Vodafone UK has the core technology enablers in place to launch 5G, UK CTO Scott Petty has said, and will have live services from the middle of 2019.
Giving an update on the operator’s Tech2020 programme, Petty said the operator was three years through a five year programme to upgrade the “entire tech estate”. With £2 billion invested and a further £2 billion to come, Vodafone is putting in place the bandwidth connectivity, virtualised network and cloud-native operational environment it deems necessary to deliver 5G services and, crucially, to extract business value from 5G radio capabilities.
Optical SDN core connectivity
Petty said that the carrier had now completed integration of the core optical network that it calls Red Stream. This is a network with 80x 100Gbps available wavelengths, that contains 1800 Points of Presence (more Ethernet PoPs than BT, Petty said) and 4,000 nodes. 75% of Vodafone’s enterprise customers are “local” to a PoP and 85% on net for FTTCabinet service. 2,000 customers and 18,000 circuits will migrate to the new network this year, Petty said.
The operator will retire 35 legacy network services by next year (15 have gone already), has de-commisioned 128 apps and retired 85 products. The core network is scaled to carry all Vodafone’s 2-4G traffic as well as fixed internet and IoT load. It is also designed to cope with capacities required by future 5G usage. Petty said that the network is SDN-enabled, meaning customers can control access through the operators’ SDN service.
Cloud Ops and Virtual Networks
A second key transformation project has been the virtualisation of network and core elements and an “aggressive” move to cloud native operations. Petty said that Vodafone has all its VoLTE and VoWiFi services running as VNFs. That means that new services such as the Apple Series4 watch will also use the same vCore for voice calling on the device.
Virtualisation also enables the operator to enable 5g low latencies, by taking compute resources from the data centre to the edge. Petty said that Vodafone was leading the (UK) market in MEC execution so far.
Petty said that the operator has also undergone a transformation of its own IT operations, insourcing talent and moving to a devops methodology. It has separated the app development layer from the underlying BSS and billing systems, creating a digital exchange layer upon which it can create new channels and apps much more quickly. That has lead to a much more flexible and agile operating environment, he said, so that new services and capabilities can be introduced in hours and days, and software updates are continuous.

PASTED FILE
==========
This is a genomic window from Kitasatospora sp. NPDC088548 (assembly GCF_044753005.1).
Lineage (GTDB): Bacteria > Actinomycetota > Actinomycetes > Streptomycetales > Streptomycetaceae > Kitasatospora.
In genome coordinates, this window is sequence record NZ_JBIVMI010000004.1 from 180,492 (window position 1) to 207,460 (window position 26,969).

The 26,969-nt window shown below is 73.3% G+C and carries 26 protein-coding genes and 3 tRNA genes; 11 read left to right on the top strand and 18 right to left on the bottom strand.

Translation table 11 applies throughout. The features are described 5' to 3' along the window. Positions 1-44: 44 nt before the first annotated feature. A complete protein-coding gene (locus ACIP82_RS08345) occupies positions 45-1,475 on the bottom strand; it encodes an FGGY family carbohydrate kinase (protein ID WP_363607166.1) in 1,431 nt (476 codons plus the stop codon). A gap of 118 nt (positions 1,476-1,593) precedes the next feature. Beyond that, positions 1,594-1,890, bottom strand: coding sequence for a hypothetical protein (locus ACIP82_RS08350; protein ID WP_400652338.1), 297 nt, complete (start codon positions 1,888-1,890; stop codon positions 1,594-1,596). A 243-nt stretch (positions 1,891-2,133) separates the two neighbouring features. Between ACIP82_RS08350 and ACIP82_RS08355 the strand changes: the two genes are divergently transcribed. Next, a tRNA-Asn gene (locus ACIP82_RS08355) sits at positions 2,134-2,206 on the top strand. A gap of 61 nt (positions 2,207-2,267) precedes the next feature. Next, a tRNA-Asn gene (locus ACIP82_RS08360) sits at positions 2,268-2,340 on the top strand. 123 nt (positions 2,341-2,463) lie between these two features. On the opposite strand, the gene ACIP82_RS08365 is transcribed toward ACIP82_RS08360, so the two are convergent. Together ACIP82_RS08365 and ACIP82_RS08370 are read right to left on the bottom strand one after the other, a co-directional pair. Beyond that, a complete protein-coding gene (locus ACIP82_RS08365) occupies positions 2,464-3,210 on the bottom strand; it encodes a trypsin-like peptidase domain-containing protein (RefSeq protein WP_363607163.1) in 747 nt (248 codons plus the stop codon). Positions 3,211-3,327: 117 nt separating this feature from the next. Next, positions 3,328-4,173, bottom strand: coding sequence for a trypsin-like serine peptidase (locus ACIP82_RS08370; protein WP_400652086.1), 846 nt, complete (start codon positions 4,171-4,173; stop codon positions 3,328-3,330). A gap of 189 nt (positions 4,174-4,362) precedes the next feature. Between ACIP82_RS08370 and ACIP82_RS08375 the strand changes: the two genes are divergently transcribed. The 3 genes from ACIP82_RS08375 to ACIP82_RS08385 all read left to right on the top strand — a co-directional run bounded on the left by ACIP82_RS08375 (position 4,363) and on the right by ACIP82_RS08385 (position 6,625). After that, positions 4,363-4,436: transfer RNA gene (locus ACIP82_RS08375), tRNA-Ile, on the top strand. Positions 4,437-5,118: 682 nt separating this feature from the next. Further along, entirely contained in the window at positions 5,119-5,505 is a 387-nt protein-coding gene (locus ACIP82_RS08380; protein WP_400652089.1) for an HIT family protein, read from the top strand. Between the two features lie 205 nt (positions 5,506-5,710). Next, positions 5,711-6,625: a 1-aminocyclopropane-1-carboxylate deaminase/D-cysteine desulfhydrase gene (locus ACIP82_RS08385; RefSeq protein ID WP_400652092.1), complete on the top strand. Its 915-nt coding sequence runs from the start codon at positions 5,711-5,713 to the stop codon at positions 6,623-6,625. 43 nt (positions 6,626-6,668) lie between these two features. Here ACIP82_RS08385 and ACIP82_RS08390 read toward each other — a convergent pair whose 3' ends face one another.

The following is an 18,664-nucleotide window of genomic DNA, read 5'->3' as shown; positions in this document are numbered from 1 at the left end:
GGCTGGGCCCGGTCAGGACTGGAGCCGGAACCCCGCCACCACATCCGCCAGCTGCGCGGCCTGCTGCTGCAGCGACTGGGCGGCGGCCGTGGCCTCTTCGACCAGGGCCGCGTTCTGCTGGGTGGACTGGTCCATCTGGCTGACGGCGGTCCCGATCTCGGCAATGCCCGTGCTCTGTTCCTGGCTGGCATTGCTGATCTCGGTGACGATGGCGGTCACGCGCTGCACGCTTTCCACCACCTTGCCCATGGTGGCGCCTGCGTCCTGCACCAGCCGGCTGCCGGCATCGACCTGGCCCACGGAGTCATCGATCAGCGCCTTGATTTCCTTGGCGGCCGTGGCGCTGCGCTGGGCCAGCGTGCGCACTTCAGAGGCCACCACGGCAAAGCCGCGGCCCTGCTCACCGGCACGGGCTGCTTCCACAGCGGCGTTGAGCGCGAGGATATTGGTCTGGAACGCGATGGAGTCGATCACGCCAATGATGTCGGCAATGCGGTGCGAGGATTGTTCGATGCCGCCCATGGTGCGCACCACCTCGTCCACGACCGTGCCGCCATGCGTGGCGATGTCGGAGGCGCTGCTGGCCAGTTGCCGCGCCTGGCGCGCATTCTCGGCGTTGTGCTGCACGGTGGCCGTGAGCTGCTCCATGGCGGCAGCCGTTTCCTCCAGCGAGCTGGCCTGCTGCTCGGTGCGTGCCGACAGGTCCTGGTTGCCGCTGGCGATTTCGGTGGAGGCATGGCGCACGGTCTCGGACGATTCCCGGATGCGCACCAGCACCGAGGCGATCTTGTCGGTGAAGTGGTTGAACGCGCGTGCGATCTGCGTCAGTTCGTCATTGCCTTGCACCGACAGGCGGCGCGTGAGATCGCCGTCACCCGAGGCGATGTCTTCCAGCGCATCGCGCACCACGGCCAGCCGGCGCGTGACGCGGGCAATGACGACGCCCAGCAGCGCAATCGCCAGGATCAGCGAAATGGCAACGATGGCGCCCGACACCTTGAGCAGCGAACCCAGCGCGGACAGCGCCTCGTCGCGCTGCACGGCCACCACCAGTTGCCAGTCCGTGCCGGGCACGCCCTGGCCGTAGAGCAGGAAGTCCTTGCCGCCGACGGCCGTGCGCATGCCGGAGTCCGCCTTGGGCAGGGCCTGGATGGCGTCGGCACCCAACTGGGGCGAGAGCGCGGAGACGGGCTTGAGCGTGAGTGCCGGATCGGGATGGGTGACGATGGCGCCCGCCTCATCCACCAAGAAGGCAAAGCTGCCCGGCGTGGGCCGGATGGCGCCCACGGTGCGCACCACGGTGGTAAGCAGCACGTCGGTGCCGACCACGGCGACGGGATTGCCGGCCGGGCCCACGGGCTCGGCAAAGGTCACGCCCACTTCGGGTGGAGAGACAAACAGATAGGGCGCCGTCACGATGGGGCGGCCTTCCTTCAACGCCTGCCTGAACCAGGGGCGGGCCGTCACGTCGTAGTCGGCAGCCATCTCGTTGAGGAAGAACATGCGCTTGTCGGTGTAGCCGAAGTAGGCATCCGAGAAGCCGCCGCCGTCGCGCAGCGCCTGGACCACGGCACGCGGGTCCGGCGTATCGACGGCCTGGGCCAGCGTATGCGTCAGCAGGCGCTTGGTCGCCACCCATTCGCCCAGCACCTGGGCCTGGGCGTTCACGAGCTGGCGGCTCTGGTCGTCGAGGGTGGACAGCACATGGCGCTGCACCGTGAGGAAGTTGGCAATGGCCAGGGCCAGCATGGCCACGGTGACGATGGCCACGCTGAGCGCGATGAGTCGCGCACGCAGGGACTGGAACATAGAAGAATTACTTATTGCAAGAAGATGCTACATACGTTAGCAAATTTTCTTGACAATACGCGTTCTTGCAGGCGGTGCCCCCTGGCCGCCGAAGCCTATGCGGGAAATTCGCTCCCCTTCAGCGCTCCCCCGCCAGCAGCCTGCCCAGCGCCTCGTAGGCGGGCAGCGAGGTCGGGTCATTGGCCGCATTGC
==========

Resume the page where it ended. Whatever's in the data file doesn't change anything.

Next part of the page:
All of this transformation – the photonics core, the cloud native ops and the virtualised network – are all intended to provide an enabling technology layer for 5G.
The operator has seven trials cities for 5G, in which it will be installing a total of 60 5G sites, enabling customers to start testing 5G in real world conditions. “In 2019 we will be ready for launch across those cities by the middle of the year in line with availability of devices,” Petty said. TMN understands the first devices are likely to be fixed wireless CPE.
“By 2020 we will scale well past 1,000 sites as we start to see massive device availability,” Petty added. Vodafone will also be deploying some rural 5G sites this year. The first announced trial city is Manchester, where 5G services will include a Digital Innovation Hub that will be 5G-enabled.
The carrier is also launching NB-IoT service using its LTE network this year – offering what it described as “5G capabilities”. It has a customer in trials – Scottish Power, which is using the low power, wide area technology for to connect rural customer locations.
5G use case demo
The ability to stream high def video with low latencies, creating immersive and/or interactive experiences will be one 5G differentiator – with uses in business, industrial and consumer apps. To show the sort of thing that is possible, Vodafone took on a live demo of a holographic video call. Footballer Steph Houghton, live in the Manchester Hub, was recreated in holographic form in front of the press conference audience in Newbury.
Each venue was equipped with a live 5G NR base station, with 64×64 MIMO antennas operating at the 3.4GHz band. (The Newbury HQ site was live a year ago with 2.6GHz 64 MIMO). These connected to in-building CPE from Huawei (visible attached to the rigging just above the red wall in the pic, left). The sites in Manchester and Newbury were connected over the fiber optic Red Stream core.
The demo worked well, with the holographic Houghton interacting with a young fan.
— Keith Dyer (@keithdyer) September 20, 2018